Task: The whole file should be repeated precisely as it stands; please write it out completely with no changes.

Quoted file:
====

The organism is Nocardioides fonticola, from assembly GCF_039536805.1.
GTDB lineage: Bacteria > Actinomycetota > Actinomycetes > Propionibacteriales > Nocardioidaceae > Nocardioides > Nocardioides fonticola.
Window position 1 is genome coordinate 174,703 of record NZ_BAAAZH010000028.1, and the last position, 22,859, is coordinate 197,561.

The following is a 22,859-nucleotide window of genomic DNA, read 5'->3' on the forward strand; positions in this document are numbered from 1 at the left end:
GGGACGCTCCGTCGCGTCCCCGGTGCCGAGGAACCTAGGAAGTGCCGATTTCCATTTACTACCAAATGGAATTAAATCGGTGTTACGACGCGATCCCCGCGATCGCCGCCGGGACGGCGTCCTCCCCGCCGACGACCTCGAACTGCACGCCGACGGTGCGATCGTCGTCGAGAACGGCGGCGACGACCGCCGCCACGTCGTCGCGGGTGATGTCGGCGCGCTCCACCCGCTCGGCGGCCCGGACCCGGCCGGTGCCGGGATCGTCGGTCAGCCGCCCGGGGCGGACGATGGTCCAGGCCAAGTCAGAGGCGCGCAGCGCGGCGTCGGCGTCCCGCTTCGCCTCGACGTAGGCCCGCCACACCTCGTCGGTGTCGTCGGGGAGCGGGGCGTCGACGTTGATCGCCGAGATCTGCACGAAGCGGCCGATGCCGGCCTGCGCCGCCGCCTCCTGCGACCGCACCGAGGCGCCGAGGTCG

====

The organism is Nocardioides fonticola, from assembly GCF_039536805.1.
GTDB lineage: Bacteria > Actinomycetota > Actinomycetes > Propionibacteriales > Nocardioidaceae > Nocardioides > Nocardioides fonticola.
Window position 1 is genome coordinate 174,703 of record NZ_BAAAZH010000028.1, and the last position, 22,859, is coordinate 197,561.

The following is a 22,859-nucleotide window of genomic DNA, read 5'->3' on the forward strand; positions in this document are numbered from 1 at the left end:
GGGACGCTCCGTCGCGTCCCCGGTGCCGAGGAACCTAGGAAGTGCCGATTTCCATTTACTACCAAATGGAATTAAATCGGTGTTACGACGCGATCCCCGCGATCGCCGCCGGGACGGCGTCCTCCCCGCCGACGACCTCGAACTGCACGCCGACGGTGCGATCGTCGTCGAGAACGGCGGCGACGACCGCCGCCACGTCGTCGCGGGTGATGTCGGCGCGCTCCACCCGCTCGGCGGCCCGGACCCGGCCGGTGCCGGGATCGTCGGTCAGCCGCCCGGGGCGGACGATGGTCCAGGCCAAGTCAGAGGCGCGCAGCGCGGCGTCGGCGTCCCGCTTCGCCTCGACGTAGGCCCGCCACACCTCGTCGGTGTCGTCGGGGAGCGGGGCGTCGACGTTGATCGCCGAGATCTGCACGAAGCGGCCGATGCCGGCCTGCGCCGCCGCCTCCTGCGACCGCACCGAGGCGCCGAGGTCG